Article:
CPS Decision to Prosecute TSG Police Officers

Gosh!  CPS ‘decide’ to prosecute TSG officers and let a jury work out guilt.  Where will it all end?  The allegedly beaten up guy is reputedly an Islamic terrorist with brown skin.  If anything happened it was over 7 years ago.  Not guilty one would expect.  Babar Akmad, isn’t he the President of Iran, the one who fiddled the last election and is building nuclear weapons, the jury may ask, until they realise the ‘dinner jacket’ is missing?

We have no idea what the truth is and little chance of finding out, seven years after whatever happened.  Should the real trial here be into why the authorities can’t come to a speedy conclusion on whether to prosecute?  Babar will be subject to all kinds of innuendo on terrorism, the police officers TSG complainants record suppressed and so on.

What is the aim of this trial?  Surely it’s not about the assault, if there was one.  That would have been better dealt with at the time.  So what is the point? To prove CPS decisions not to prosecute in other cases right?  After all, killing innocent Brazilians as a result of idiot SMT fannying around inertia is OK and lies about ‘stop, armed police’ irrelevant when not heard by an civilian witnesses etc.  The shooters at Stockwell should have been protected by the truth not the pack of lying cover-up that did ensue.

What mistakes did these officers make?  I suppose they could have killed Babar and then brought in a bent pathologist to screw the evidence forever?

Keystone Cops make mistakes – everyone more or less goes Keystone when adrenaline kicks in.  Why do we not recognise this in law?  I’ve seen it, done it and know I’m less prone to it than most.  Our cops do a lot right and plenty wrong.  The ‘wrong’ on one poor lad in Manchester was not wearing a stab vest, though I guess IG and others can tell us these are not the best kit anyway.  I was never worth any such consideration.

My guess as to what is really wrong is that cops cannot admit mistakes.  People generally have massive trouble with this, so why should we expect better?  Officers working in such contexts as terrorism can expect human bombs, hatred towards them and all kinds of threat.  They may be asked to work on good or idiot intelligence – most in the latter category in my experience – but you can hardly go in expecting chummy to have fled, never lived where others claimed he was under 24/7 observation and so on.  Officers recently got far too close to Moat in my opinion.  They should have been able to give him the options of putting his gun down or being shot from 50 yards, the distance a sawn off is probably useless at.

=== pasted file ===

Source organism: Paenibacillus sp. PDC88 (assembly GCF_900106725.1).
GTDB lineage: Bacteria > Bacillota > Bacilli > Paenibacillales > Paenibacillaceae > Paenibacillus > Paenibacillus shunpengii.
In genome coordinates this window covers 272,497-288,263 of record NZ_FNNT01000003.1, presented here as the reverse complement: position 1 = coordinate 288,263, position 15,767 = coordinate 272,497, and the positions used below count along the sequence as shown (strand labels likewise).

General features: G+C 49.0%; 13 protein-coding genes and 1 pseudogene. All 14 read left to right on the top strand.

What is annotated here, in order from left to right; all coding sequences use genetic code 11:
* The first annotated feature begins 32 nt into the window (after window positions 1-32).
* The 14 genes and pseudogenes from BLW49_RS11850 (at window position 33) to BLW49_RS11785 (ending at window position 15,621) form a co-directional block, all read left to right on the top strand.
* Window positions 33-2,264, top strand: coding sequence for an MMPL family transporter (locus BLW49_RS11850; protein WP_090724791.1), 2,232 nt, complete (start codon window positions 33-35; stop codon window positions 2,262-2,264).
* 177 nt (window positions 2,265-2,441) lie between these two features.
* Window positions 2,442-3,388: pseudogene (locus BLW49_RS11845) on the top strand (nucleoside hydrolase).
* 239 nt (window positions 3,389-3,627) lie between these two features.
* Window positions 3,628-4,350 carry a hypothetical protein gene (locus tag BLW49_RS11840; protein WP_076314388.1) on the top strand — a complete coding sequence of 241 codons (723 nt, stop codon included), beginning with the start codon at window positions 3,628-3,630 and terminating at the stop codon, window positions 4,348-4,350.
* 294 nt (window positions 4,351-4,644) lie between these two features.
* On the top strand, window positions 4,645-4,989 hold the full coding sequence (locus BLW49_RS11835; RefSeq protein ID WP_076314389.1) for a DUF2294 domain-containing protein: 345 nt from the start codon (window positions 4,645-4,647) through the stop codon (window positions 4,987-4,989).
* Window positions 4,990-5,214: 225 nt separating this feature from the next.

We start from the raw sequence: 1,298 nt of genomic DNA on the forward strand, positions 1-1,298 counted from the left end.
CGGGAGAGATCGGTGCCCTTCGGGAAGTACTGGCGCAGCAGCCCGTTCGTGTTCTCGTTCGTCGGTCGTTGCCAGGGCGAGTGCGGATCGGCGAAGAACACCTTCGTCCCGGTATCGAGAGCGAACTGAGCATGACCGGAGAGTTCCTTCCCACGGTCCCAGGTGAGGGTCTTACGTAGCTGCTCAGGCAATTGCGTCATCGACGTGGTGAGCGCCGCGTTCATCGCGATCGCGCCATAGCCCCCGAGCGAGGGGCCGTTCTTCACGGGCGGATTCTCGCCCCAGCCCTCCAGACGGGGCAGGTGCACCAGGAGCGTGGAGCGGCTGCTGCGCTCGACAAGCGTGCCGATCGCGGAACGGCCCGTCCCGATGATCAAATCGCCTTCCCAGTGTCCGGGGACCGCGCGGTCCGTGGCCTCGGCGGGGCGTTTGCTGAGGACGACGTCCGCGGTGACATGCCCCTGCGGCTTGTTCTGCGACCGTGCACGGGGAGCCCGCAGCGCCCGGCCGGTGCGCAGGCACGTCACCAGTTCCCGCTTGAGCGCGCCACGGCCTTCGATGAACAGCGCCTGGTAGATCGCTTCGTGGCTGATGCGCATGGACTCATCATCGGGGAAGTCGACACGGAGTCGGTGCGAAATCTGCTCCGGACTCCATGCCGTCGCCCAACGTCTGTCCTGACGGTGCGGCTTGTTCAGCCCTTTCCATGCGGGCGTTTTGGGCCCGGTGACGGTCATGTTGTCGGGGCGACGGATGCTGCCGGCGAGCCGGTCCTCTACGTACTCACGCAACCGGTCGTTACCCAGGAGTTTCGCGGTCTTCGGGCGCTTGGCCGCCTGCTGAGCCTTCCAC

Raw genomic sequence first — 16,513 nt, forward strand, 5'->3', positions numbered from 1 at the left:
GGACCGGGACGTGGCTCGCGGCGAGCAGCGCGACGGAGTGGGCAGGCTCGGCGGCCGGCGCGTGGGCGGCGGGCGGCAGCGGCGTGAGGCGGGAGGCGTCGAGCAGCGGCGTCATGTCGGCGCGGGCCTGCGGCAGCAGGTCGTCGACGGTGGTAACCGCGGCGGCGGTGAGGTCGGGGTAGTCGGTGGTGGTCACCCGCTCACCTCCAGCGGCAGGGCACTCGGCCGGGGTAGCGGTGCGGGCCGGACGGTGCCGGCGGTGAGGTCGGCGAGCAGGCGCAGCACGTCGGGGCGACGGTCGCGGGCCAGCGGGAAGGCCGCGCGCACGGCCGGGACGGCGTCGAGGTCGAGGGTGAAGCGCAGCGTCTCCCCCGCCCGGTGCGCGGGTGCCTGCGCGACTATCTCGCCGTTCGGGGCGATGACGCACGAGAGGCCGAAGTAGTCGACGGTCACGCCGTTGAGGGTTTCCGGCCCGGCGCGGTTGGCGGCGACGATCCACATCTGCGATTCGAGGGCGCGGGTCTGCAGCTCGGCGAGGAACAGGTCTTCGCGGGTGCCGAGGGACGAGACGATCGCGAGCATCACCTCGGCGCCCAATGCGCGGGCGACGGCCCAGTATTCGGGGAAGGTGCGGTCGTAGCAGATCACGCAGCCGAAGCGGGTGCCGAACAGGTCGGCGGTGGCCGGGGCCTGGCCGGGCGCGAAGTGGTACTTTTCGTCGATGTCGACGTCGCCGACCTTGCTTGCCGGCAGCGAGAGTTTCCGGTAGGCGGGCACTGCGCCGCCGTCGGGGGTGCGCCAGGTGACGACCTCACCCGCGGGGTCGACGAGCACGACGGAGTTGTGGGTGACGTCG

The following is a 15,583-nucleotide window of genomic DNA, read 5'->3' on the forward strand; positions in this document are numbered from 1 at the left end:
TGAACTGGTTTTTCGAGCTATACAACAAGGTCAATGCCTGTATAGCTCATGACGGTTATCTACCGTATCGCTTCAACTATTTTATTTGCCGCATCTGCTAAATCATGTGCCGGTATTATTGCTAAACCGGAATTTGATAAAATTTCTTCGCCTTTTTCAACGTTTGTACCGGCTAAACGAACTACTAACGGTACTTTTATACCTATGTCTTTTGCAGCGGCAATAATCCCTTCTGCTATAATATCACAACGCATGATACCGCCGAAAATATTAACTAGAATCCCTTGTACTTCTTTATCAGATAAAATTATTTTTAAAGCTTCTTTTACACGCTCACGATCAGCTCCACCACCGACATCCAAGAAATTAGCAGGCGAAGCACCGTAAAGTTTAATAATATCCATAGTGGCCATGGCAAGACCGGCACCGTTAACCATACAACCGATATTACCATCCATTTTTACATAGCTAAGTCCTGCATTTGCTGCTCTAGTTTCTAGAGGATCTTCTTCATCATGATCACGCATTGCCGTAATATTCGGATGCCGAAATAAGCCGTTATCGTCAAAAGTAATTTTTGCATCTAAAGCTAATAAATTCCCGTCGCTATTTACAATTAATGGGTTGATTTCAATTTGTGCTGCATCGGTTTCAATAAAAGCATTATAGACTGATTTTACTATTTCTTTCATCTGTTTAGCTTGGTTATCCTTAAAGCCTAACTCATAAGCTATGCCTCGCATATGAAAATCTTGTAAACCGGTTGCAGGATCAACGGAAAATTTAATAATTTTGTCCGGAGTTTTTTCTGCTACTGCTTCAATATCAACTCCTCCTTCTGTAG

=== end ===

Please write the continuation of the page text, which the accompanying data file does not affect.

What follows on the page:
We should come down very hard on unnecessary police violence, but clearly can’t do this in a manner that prevents decent decision-making and the use of force, or encourages entirely the wrong kind of cop not to take action in order to keep noses clean.  There are plenty of these.

Police are probably the best bit our our sad justice system.  Once again, officers face the fall, not prosecutors who made the wrong decision and not whatever jelly has organised the law as it is.  Not least in this, we should be asking why Babar has managed to get all the legal support he has when Ian Tomlinson has not, and why victims in our system can’t get it either.

It could be that Babar is an innocent victim of police violence.  It could be that four officers are the real victims.  Seven years on the CJS has made sure we will never know.  If we were on the jury, how could we seriously put what we ‘know’ of Babar to one side?  How could we do the same on what we ‘know’ of the TSG?  How can this trial take place given the publicity when others have been set aside for this ‘reason’?  One assumes these officers have served for a further seven years without ‘smacking anyone else about’ – what  of ‘rehabilitation’ if any was necessary?  The news now is referring to Babar as ‘terrorism suspect Babar Akmad’ not as a bloke arrested against whom nothing could be proved.

One country I worked in (by no means the worst) locked up 10% of its male population overnight and tortured a few. This is a long way from a few slaps.  Many of us would welcome the return of the ear-cuffing Bobby and tough action against the ‘evil poor’.  We still send unarmed officers to weapon situations (and some get shot).  There is a lot more Jihadi rot around than we admit to.  Threats of violence are so common according to IG and our local cops that they are ignored.

The situation is a dire mess.  We are in danger of leaving the argument between factional idiots of failed liberalism and groupthink denial.  I regard most of my local town centre as off limits, and the ‘answer’ is to put up alcohol costs.  The war against drugs is lost and now part of the very problem warred against.  It can’t take seven years to bring a section 47 charge, except where the offender absconds, yet it just has.  This is no justice whatever happened.  All we can be sure of is lawyers making money.  If this case can be brought, so can one against Paras for Bloody Sunday.

All we know is we can’t trust our complaints and court systems – but this is in all directions from failures with so-called antisocial behaviour to banker-smurfing, weeding out useless and lying cops whilst protecting the decent majority better and so on.  On terrorism my guess is that any real, organised threat would already have us living in dread – look at how effective the IRA was.  If society was a scientific research programme, we would have abandoned it long ago for something based on different assumptions.  Academically, the legal-economic Lakatosian paradigm (enough said surely?) is thought to be in a state of decadence.

This trial will surely collapse as intended.  The CPS claimed the bent first pathology on Ian Tomlinson would have prevented a conviction.  What then of its own earlier decision not to prosecute – does this not give reasonable doubt in the same way?  What’s the ‘new evidence’ – that judges and juries are not as dumb as they suppose in their deliberations?

The officers are, of course, ‘already guilty’ in the Guardian Court – http://www.guardian.co.uk/uk/2010/aug/12/babar-ahmad-police-abuse-verdict